Gabon's largest river is the Ogooué which is long. Gabon has three karst areas where there are hundreds of caves located in the dolomite and limestone rocks. Some of the caves include Grotte du Lastoursville, Grotte du Lebamba, Grotte du Bongolo, and Grotte du Kessipougou. Many caves have not been explored yet. A National Geographic Expedition visited the caves in the summer of 2008 to document them (Expedition Website).
Its tributaries include Louetsié, which passes through Lebamba and Mbigou; Ikoy, whose main tributary are the Ikobe River and the Oumba River; Dollé, which passes through Ndendé; as well as the Ogoulou, Ngongo and Ovigui rivers. Imperatrice Falls (also known as Samba Falls, or Empress Eugénie Falls), are approximately in height. They are located in a river bend in the Ngounié Province, from Fougamou. Here, the Ngounié measures approximately in width and contains small islands. This is within the Peneplain Chaillu, which features granite gneiss and hills as well as rocky bays.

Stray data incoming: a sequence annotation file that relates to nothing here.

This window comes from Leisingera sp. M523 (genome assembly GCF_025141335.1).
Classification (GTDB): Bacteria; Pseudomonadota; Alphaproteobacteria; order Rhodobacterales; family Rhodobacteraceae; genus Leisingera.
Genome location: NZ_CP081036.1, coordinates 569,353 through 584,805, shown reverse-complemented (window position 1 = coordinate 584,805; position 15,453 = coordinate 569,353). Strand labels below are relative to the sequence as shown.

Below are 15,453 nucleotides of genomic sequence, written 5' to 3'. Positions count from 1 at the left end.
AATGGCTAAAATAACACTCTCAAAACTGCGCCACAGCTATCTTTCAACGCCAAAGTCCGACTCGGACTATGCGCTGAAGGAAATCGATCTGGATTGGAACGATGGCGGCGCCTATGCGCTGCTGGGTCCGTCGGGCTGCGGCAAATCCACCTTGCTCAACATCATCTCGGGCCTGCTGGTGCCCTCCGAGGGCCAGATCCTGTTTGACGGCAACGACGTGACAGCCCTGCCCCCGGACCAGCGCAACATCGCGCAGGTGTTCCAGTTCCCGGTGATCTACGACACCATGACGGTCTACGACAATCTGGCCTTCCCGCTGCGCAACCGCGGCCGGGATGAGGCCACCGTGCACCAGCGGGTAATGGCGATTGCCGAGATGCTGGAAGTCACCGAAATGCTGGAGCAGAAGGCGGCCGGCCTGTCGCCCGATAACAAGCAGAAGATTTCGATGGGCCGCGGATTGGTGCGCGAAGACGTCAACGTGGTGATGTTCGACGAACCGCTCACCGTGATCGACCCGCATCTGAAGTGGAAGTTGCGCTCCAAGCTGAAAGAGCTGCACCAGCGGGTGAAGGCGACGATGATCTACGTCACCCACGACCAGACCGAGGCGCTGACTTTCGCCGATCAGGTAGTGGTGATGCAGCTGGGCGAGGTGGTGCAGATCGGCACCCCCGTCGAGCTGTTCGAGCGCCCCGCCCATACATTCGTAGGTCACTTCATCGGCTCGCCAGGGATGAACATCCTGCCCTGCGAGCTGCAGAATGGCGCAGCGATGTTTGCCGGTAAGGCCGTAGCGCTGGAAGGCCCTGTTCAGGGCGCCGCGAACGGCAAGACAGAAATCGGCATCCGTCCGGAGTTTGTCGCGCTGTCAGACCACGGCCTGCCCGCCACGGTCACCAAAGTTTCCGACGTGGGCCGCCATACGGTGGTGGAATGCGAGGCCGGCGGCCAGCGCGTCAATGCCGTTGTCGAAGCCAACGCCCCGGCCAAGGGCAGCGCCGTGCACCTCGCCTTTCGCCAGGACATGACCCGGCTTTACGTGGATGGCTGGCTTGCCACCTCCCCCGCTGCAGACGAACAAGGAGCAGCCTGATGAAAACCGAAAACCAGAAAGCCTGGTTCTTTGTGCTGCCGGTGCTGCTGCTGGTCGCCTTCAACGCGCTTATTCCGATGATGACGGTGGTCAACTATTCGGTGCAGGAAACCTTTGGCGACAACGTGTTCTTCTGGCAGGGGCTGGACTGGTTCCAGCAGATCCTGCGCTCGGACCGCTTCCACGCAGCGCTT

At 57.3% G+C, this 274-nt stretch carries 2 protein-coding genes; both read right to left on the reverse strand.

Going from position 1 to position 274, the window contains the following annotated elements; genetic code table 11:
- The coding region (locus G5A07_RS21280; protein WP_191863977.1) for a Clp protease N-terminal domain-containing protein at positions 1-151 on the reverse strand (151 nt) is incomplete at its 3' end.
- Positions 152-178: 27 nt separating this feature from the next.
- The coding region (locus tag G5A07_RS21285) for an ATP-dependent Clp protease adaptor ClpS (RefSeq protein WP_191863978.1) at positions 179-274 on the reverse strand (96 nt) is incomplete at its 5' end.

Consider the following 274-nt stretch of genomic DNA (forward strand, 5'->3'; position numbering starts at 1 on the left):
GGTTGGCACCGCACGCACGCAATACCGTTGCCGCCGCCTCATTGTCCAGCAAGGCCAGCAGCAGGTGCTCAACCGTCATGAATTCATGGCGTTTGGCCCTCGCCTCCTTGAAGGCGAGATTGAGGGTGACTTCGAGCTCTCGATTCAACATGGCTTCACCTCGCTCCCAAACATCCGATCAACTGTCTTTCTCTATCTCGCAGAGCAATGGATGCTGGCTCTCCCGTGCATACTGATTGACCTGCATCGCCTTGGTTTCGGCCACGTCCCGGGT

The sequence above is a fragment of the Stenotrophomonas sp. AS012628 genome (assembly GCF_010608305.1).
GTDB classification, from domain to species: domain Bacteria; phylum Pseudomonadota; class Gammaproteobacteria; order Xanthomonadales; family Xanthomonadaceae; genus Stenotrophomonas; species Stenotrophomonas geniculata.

The Ngounié River, with a basin area of about , is the second largest tributary of the Ogooué River. It rises in the Chaillu Mountains. For , the river has a south and then west flow, and forms a border with Congo. At the Polo River confluence, it changes direction, heading northwest, before passing through three waterfalls. It then establishes a floodplain within a valley between the Moukande Mountains and the Massif due Chaillu. After meandering for more than on the valley floor, it joins the Ogooué prior to Lambaréné. Development in the floodplain occurs mostly in the areas between Lebamba and Mouila, and again from the Fougamou area to the Ogooué at Lambarene. Conservatively, the estimated valley flood land area is approximately . The left bank is characterized by sandy clay soils.